The sense of entitlement towards “having it all” is perpetuated by modern princess movies. What happened to all the gruesome, German fairy tales when failed seduction meant mermaids disintegrating into sea foam, when beauties sleeping too soundly meant getting raped? Bring back those wholesome tales- that’s what kids should be seeing and that’s what I read about in my Red Fairy Books, not stuff like Brave.
Pixar’s Brave disappointed me by implying you should have it all- shoot arrows, run a kingdom, do princess stuff- Merida shouldn’t have to choose! This is a dangerous message to send to anybody, male or female, because it’s false. Merida has no idea what she wants to do but according to Disney fantasy she can have everything once she figures it out- the mom inexplicably decides to break tradition and delay marriage until… whenever? Does Merida want to marry someone ever? Does she want to shoot arrows all day? Does she want to have a hand in running the kingdom? What is her goal? She’s a foolish child who inexplicably avoids negative consequences of her bad decisions. This is a fantasy and not a lesson I want my kids to learn. You have to choose what you want, you have to use precise word choice when discussing contracts- especially with magical beings- and then you have to bust your butt to achieve your goal.
Don’t get me wrong- I love old Disney princess movies. They have nice love stories and there’s cute animals singing and dancing about youthful yearning, or the origins of their murderous desires. Sadly Brave did not have any of these components. Although I enjoyed the visual beauty, they did not have one singing animal despite various extremely natural moments to throw that in. A magical bear doesn’t break into song even once? Come on.
Despite Pixar’s cliched perspective, the wait for a movie that sets the right tone is over. Hollywood appears to have been making leaps and bounds in terms of sexism, deciding even cutoff shorts are too much clothing for werewolves to suffer and must fly off. Now in Magic Mike we have Matthew McWhatever developing the same allergy to clothing endured by those same Native American werewolf tribes. Regardless of whether objectifying men counts as a win for feminism, I’m all for it (I was so inspired by Channing Tatum’s performance in Magic Mike that I followed him on twitter (he’s seriously probably one of the best dancers I’ve ever seen, makes it look natural and easy)).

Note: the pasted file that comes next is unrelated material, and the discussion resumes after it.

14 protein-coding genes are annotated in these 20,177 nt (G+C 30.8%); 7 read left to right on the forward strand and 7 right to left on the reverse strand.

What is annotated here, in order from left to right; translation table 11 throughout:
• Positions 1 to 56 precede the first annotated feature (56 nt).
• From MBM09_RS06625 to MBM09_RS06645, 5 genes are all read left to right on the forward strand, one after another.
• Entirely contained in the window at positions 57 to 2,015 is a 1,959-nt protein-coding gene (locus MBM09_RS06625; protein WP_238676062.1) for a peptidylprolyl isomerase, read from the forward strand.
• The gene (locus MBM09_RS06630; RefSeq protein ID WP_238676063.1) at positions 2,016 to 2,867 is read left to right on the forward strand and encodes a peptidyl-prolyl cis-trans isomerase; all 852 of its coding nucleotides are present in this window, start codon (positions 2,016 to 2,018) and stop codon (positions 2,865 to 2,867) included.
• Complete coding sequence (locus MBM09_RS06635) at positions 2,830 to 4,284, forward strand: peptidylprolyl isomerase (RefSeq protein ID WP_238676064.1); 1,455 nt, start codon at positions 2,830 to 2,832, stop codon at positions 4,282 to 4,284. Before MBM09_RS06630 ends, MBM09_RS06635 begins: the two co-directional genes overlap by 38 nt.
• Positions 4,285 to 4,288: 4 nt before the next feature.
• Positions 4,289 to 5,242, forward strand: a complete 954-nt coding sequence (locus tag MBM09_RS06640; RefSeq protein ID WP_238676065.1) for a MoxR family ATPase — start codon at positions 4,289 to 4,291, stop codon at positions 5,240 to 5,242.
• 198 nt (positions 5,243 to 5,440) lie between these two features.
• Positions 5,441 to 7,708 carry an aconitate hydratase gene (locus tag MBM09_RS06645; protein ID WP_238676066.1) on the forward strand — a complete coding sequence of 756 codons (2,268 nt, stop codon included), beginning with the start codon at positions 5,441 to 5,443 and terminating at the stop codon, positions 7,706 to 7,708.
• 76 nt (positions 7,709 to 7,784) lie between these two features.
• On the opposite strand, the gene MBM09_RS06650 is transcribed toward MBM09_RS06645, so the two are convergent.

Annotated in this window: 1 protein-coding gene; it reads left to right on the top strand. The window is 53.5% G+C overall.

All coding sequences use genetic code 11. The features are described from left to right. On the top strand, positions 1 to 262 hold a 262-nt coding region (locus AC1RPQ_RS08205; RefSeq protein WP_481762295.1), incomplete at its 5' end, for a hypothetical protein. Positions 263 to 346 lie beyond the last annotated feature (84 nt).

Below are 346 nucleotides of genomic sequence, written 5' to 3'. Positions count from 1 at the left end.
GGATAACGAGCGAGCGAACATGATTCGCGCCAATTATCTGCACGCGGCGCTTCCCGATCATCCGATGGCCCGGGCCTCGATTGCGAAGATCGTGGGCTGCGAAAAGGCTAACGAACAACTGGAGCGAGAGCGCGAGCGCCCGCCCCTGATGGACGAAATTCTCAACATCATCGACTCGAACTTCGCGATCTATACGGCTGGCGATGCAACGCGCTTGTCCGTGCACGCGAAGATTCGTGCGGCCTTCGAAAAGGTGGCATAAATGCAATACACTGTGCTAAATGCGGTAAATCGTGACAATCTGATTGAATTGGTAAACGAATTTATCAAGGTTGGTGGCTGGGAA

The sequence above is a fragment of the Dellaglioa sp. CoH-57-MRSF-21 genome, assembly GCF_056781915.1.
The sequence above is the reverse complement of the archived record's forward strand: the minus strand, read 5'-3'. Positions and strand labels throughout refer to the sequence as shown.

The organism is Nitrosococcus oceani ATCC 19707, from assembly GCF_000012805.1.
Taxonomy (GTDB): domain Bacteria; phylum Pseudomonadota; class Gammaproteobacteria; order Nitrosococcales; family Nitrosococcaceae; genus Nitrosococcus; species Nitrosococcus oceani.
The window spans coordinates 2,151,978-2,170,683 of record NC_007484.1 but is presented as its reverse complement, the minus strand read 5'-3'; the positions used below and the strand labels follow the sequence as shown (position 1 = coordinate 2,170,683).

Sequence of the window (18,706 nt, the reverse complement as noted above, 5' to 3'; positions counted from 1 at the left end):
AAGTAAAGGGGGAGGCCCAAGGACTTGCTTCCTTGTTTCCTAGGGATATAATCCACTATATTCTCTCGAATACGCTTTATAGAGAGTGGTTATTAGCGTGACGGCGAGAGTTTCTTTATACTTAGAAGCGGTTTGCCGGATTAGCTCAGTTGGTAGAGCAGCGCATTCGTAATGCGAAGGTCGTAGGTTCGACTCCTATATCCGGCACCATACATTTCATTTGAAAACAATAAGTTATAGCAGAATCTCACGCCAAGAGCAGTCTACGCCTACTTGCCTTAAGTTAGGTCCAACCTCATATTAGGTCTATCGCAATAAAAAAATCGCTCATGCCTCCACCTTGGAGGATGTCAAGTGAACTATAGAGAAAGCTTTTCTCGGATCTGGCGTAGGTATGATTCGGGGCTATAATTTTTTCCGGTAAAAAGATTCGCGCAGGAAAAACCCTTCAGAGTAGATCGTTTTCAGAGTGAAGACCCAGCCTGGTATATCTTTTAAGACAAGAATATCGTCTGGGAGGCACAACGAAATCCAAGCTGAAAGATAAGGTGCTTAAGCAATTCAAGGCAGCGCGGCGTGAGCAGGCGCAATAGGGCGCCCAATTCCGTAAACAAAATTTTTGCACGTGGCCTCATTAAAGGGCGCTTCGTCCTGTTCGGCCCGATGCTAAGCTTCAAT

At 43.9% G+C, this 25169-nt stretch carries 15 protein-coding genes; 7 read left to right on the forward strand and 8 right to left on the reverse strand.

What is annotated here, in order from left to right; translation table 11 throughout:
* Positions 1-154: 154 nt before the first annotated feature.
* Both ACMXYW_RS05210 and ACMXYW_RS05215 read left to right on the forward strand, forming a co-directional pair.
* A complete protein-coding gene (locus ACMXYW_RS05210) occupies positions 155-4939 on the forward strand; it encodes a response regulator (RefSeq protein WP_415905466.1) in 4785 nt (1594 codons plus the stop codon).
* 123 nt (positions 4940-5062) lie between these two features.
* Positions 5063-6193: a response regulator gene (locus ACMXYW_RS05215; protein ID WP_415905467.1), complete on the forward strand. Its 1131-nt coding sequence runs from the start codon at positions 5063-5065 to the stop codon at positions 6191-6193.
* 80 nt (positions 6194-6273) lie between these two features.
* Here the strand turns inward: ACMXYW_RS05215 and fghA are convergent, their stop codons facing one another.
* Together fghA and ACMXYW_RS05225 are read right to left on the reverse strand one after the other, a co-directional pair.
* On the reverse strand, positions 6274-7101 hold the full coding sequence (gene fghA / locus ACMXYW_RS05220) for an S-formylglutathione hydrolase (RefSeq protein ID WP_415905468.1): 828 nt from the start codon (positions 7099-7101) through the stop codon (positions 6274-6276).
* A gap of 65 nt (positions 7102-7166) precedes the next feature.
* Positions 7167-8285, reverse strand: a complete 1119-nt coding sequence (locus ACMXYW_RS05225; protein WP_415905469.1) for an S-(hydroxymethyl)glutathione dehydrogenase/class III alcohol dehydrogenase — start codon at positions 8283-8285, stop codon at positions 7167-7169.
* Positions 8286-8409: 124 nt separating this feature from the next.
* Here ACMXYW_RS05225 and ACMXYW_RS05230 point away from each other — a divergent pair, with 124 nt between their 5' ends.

Mike’s stripper wisdom is that everyone, even a hot guy, has to choose. If your goal is to make weird furniture but you spend your life having sex and doing drugs, then odds are 10 years will pass and you will be a lonely, aging stripper instead of a successful entrepreneur. When considering resource allocation, I tend to imagine vector arithmetic. If you invest your resources in a direction orthogonal to the direction of your ultimate goal, 5 or 10 years can pass and you won’t have anything to show for it. You want the divergence between the trajectory of your goal and the trajectory of your resource investments to be small.
I feel lucky my parents fought so hard so that I could think about the problems of philosophy instead of war (figuratively). My parents were not home very often. Mom took English classes during the day and worked at night. Dad labored in a lab deep underground with no end in sight. If your parents were immigrants you know no one has time to babysit you. It’s probably more like you babysitting your kid brother or something while they’re at work (luckily I was an only child and only had to be responsible for myself). For years my mom was never home and I was proud of her for it, but there are always costs. It wasn’t until we moved to Mt. Lebanon that I had some inkling that there existed kids whose parents did nothing but chauffeur them everywhere and endured the daily tribulations of middle school with them. If you want to haul your family from the depths of poverty you have to work a lot and sometimes you don’t bond as much with your ungrateful kids. Everyone has to choose.
Once, I was talking with my dad about love. I probably said something like how my vision of love involved trust and loyalty- I don’t remember what idea I had, probably based on princess movies instead of horrific Grimm fairy tales. I do remember my dad told me he thought love was about sacrifice. His perspective surprised me and I chalked it up to yet another example of the idiocy of my pathetic parents. Years later, I’m starting to see what he’s talking about.